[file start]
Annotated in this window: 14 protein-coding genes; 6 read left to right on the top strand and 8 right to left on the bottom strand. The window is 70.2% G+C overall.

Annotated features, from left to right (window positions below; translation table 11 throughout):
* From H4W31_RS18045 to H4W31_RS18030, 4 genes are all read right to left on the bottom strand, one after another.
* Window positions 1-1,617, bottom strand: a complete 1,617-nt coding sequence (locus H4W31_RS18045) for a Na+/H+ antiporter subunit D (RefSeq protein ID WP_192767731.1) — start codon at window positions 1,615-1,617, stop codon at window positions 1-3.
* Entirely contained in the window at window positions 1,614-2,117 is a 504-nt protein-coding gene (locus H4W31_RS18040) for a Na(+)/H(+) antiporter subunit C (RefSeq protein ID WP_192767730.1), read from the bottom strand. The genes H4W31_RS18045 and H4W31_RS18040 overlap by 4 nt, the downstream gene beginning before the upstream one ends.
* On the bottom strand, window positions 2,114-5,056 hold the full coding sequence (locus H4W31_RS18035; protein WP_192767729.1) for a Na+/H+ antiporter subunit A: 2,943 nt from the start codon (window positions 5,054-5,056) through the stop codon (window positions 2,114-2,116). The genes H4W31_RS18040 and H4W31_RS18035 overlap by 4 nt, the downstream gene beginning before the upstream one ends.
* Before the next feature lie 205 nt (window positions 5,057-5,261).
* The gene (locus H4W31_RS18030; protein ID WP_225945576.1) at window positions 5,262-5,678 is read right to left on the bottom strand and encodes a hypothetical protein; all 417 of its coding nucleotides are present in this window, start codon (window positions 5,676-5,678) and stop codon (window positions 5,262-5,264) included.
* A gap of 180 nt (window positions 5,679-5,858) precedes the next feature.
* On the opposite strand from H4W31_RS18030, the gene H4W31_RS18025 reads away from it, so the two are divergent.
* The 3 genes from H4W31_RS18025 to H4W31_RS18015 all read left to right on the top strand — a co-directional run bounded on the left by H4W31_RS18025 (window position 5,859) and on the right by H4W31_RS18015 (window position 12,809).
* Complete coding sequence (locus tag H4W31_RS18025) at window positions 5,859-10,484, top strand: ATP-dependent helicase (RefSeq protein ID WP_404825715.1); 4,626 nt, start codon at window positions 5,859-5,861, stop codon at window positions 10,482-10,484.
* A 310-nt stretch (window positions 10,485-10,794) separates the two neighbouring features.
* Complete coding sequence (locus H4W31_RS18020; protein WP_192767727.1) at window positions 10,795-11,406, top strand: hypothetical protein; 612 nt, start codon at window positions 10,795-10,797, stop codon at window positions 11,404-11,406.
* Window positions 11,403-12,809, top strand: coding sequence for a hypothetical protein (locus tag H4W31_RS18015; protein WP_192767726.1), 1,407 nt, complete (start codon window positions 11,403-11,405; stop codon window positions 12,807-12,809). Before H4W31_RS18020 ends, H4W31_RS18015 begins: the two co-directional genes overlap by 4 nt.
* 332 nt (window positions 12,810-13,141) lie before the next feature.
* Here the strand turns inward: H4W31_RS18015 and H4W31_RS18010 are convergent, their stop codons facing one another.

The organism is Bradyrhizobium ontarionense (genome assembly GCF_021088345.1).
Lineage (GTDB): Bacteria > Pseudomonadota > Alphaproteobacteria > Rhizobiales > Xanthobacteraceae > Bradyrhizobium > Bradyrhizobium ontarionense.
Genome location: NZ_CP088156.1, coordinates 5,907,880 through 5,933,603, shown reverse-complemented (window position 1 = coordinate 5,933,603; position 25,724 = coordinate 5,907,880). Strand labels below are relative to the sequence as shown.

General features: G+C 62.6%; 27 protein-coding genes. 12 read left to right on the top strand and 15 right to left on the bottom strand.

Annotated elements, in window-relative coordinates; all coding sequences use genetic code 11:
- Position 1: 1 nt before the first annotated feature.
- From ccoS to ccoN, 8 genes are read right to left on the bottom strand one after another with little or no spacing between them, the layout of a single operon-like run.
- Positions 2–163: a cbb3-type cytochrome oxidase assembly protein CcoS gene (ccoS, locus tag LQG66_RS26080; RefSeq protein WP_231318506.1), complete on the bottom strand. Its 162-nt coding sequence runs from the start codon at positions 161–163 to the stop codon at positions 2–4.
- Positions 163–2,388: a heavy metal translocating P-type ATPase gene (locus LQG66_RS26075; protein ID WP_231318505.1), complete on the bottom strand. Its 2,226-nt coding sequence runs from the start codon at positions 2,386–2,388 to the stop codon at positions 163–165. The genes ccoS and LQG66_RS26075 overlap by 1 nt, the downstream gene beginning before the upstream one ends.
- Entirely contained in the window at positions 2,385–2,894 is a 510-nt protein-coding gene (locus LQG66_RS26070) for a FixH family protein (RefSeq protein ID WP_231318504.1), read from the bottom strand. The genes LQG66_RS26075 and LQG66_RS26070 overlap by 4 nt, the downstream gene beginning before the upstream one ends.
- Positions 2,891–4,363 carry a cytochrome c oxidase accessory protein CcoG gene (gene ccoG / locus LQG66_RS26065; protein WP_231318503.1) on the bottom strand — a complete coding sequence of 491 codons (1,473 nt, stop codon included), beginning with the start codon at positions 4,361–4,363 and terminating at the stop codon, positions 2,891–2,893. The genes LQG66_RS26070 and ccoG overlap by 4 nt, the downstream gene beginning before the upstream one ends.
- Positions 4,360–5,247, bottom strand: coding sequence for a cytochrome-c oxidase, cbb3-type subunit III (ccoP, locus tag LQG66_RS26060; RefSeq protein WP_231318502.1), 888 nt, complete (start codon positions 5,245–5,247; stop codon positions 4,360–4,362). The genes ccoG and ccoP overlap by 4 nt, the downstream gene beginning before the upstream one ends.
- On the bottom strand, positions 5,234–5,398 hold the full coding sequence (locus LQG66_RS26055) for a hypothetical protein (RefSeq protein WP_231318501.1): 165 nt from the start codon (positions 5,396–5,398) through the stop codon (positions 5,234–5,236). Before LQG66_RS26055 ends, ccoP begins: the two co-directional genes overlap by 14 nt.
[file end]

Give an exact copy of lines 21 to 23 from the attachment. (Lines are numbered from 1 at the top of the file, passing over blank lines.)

General features: G+C 62.6%; 27 protein-coding genes. 12 read left to right on the top strand and 15 right to left on the bottom strand.

Annotated elements, in window-relative coordinates; all coding sequences use genetic code 11:
- Position 1: 1 nt before the first annotated feature.